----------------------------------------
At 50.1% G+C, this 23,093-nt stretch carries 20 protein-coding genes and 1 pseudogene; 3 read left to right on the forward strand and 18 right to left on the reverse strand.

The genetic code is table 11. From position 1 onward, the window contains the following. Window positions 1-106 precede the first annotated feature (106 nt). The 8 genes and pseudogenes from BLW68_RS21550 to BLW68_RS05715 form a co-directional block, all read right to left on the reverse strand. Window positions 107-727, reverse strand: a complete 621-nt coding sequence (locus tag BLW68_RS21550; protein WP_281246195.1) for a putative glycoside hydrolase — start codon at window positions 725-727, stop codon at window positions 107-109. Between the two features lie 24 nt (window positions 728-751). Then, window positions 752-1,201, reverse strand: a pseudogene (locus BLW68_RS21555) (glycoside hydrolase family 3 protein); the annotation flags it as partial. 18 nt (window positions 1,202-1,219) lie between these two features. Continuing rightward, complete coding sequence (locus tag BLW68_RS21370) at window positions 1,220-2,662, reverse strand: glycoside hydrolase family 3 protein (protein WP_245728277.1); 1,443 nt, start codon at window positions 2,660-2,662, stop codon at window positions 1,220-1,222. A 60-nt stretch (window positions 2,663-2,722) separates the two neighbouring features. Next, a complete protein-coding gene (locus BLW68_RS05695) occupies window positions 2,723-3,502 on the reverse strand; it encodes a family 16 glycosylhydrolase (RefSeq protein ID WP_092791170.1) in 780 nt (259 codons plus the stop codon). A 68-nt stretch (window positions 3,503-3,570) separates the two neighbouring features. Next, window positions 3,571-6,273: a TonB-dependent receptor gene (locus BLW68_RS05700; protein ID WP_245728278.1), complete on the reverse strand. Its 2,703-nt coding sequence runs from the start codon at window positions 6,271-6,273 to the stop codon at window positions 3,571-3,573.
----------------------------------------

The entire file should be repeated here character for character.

At 50.1% G+C, this 23,093-nt stretch carries 20 protein-coding genes and 1 pseudogene; 3 read left to right on the forward strand and 18 right to left on the reverse strand.

The genetic code is table 11. From position 1 onward, the window contains the following. Window positions 1-106 precede the first annotated feature (106 nt). The 8 genes and pseudogenes from BLW68_RS21550 to BLW68_RS05715 form a co-directional block, all read right to left on the reverse strand. Window positions 107-727, reverse strand: a complete 621-nt coding sequence (locus tag BLW68_RS21550; protein WP_281246195.1) for a putative glycoside hydrolase — start codon at window positions 725-727, stop codon at window positions 107-109. Between the two features lie 24 nt (window positions 728-751). Then, window positions 752-1,201, reverse strand: a pseudogene (locus BLW68_RS21555) (glycoside hydrolase family 3 protein); the annotation flags it as partial. 18 nt (window positions 1,202-1,219) lie between these two features. Continuing rightward, complete coding sequence (locus tag BLW68_RS21370) at window positions 1,220-2,662, reverse strand: glycoside hydrolase family 3 protein (protein WP_245728277.1); 1,443 nt, start codon at window positions 2,660-2,662, stop codon at window positions 1,220-1,222. A 60-nt stretch (window positions 2,663-2,722) separates the two neighbouring features. Next, a complete protein-coding gene (locus BLW68_RS05695) occupies window positions 2,723-3,502 on the reverse strand; it encodes a family 16 glycosylhydrolase (RefSeq protein ID WP_092791170.1) in 780 nt (259 codons plus the stop codon). A 68-nt stretch (window positions 3,503-3,570) separates the two neighbouring features. Next, window positions 3,571-6,273: a TonB-dependent receptor gene (locus BLW68_RS05700; protein ID WP_245728278.1), complete on the reverse strand. Its 2,703-nt coding sequence runs from the start codon at window positions 6,271-6,273 to the stop codon at window positions 3,571-3,573.